Johnson’s image has been severely tarnished, and while he has recovered in the past from setbacks like a cat with nine lives, this time it may have reached his eighth life. It is not just the impact of the Xmas parties in Downing Street and the overall mismanagement of the Covid pandemic, which will be examined in a forthcoming public enquiry, but the attack on living standards that could ensure that Tory support will continue to decline. The ‘levelling up’ rhetoric is coming up against the reality of tax increases, a social care ‘solution’ that penalises people with lower priced houses outside London and the South East, the continued squeeze on public spending, and the fact that inflation is eating into wages.
Unfortunately, the collapse in the Tory vote in the by-election does not reflect a growing nationwide militancy or movement of resistance in the workplaces or the communities. There have been successful local wage struggles which reflect some new confidence. However, government bills limiting our democratic rights or those of migrants are getting through parliament in the absence of mass demonstrations.
In Italy yesterday, two of the biggest trade union confederations organised a one day, limited general strike. Certainly it is seen as a bargaining counter with the government over the recovery fund but at least it mobilised hundreds of thousands of workers in strike actions and in demonstrations in Rome and five other regional capitals. The TUC, the Labour Party or individual unions are a long way from even organising these sorts of protests.
Johnson and the Tories have become more vulnerable. The 100 or so backbenchers defying the PM on Covid public health regulations may have more readily done so because they knew Labour MPs would ensure the government was not defeated, but they do represent a problem for Johnson. All wings of the party were involved. However there is a danger that the hard-core right-wing Brexiteers (the Spartans) who formed the cornerstone of his base could become a real problem for him. It would be a real irony if the insurrection organised by these people against Theresa May was repeated in some way against Johnson. At the very least, it makes it very hard for the PM to bring in another lockdown if it is needed.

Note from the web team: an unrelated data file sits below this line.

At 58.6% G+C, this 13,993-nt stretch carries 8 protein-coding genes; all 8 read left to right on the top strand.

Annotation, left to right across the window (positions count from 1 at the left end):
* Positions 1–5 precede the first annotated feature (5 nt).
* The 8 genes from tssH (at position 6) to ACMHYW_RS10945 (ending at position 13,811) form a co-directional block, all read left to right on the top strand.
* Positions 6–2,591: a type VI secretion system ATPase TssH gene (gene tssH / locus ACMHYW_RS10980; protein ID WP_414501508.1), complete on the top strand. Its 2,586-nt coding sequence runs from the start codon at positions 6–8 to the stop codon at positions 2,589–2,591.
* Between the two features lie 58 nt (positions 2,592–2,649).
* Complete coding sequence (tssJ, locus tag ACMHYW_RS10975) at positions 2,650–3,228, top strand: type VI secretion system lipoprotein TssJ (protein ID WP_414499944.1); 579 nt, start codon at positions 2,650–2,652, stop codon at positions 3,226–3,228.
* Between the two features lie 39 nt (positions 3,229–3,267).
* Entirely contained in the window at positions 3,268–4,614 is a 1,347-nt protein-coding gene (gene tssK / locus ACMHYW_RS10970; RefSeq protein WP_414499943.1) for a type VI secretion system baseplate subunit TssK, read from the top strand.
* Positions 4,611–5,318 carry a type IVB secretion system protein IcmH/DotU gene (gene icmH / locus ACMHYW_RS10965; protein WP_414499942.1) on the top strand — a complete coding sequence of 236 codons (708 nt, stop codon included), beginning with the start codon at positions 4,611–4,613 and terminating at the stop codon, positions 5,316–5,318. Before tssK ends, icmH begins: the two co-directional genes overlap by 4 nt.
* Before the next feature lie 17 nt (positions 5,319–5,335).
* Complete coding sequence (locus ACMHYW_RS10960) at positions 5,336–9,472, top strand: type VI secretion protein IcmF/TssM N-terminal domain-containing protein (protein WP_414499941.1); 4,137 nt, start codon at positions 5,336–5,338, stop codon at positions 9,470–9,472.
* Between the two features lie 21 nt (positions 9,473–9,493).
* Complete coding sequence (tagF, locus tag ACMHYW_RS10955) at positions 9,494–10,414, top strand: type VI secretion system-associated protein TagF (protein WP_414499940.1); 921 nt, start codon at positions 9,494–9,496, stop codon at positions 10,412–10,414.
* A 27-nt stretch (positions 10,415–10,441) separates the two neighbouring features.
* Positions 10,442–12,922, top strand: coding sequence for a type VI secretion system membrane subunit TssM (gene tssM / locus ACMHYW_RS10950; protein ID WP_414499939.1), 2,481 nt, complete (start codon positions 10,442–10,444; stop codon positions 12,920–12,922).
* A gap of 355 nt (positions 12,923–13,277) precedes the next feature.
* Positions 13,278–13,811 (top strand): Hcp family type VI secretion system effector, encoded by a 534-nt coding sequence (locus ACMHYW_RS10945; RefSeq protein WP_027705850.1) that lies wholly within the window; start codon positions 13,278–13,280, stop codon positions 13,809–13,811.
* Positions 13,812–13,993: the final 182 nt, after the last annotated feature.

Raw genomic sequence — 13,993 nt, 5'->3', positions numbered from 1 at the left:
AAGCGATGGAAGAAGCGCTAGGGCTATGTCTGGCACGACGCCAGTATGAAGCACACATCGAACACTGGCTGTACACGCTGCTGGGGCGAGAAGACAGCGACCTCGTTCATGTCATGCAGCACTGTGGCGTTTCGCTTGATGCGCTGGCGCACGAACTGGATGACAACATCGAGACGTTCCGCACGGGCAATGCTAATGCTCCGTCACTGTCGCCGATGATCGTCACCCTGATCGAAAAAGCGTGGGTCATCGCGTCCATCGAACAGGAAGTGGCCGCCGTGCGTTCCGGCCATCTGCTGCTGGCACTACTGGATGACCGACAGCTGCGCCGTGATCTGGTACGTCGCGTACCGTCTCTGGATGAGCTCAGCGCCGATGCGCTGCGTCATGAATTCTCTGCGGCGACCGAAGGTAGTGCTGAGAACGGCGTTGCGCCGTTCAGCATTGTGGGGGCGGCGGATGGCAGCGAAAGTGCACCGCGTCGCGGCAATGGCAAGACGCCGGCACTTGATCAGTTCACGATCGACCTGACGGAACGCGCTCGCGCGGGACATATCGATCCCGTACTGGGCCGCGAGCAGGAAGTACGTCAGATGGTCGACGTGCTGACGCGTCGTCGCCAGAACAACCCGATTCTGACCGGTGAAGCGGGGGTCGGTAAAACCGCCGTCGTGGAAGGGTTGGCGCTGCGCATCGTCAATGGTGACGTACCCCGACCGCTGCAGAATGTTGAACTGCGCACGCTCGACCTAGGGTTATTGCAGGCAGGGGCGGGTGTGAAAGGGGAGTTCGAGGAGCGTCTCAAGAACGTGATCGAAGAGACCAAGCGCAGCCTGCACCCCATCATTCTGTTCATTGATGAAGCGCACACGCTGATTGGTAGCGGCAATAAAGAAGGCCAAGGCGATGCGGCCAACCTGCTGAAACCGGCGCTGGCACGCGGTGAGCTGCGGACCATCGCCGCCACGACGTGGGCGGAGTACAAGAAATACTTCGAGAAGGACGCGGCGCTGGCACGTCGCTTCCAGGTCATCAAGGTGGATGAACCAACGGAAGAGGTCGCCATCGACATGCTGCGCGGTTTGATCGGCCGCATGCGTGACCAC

Can Johnson survive? Commentators in some left websites like Counterfire are already saying Johnson will be gone in months. Both Counterfire and Socialist Worker were arguing to different degrees against Starmer’s position on supporting the Covid public health measures this week. Even if you oppose Johnson’s overall handling of the pandemic, this approach is wrong. You would effectively be aligning yourself with the anti-mask wearing libertarian right and taking a serious risk with everyone’s health. Even if Johnson had lost the vote, it would be far from certain that he or the government would fall.
Just as with the ‘Lexit’ position, there is an assumption that the masses are chafing at the bit to mobilise and overthrow the government and the inconvenience of effectively supporting some reactionary positions can just be discounted since there is an opportunity for a mass upsurge.
Johnson has a couple of cards still up his sleeve that can help him survive. The Xmas break could not come at a better time for him, particularly if a new lockdown is not brought in. Unless we have a lovely Xmas present of selfies or videos from the 2020 Xmas parties, with Johnson in the middle of them, the ‘partygate’ scandal might fade away.
Another advantage he has is the lack of a strong Tory leadership candidate. Liz Truss, playing as a pound shop Thatcher sitting in a tank, has not inspired much support. Rishi Sunak is still a bit too wet behind the ears to make a serious bid. Jeremy Hunt is just out of joint with the current hard-right control of the party. Nevertheless, if the polls really do dive and if he loses badly in the May local elections the party’s men in suits will get their knives out and he will be gone.
Johnson is also hoping that as a result of his national vaccination crusade, the pandemic will subside enough for him to claim some success. Apart from that, he can distract from his dishonesty and incompetence by launching new attacks on migrants or quarrels with the EU. Both of which could firm up his Brexit base.
Finally Johnson may benefit from what some see as Machiavellian tactics being touted by some parts of the Labour leadership team which think keeping Johnson afloat helps Labour, since Starmer would beat the wounded beast at the general election. Perhaps that explains why there has been so much shilly-shallying about actually calling on the Prime minister to resign.
People are suffering today from cuts in their welfare benefits or services, from a lack of decent housing, from soaring energy bills and from wages being eaten up by the Retail Price Index rising to 7%. They cannot wait for a general election two or three years down the road. We have to take advantage of the fall in Johnson’s popularity and the crisis in the Tory party to build confidence in mass self-organisation and resistance to all the policies of this government. Johnson and his government must go.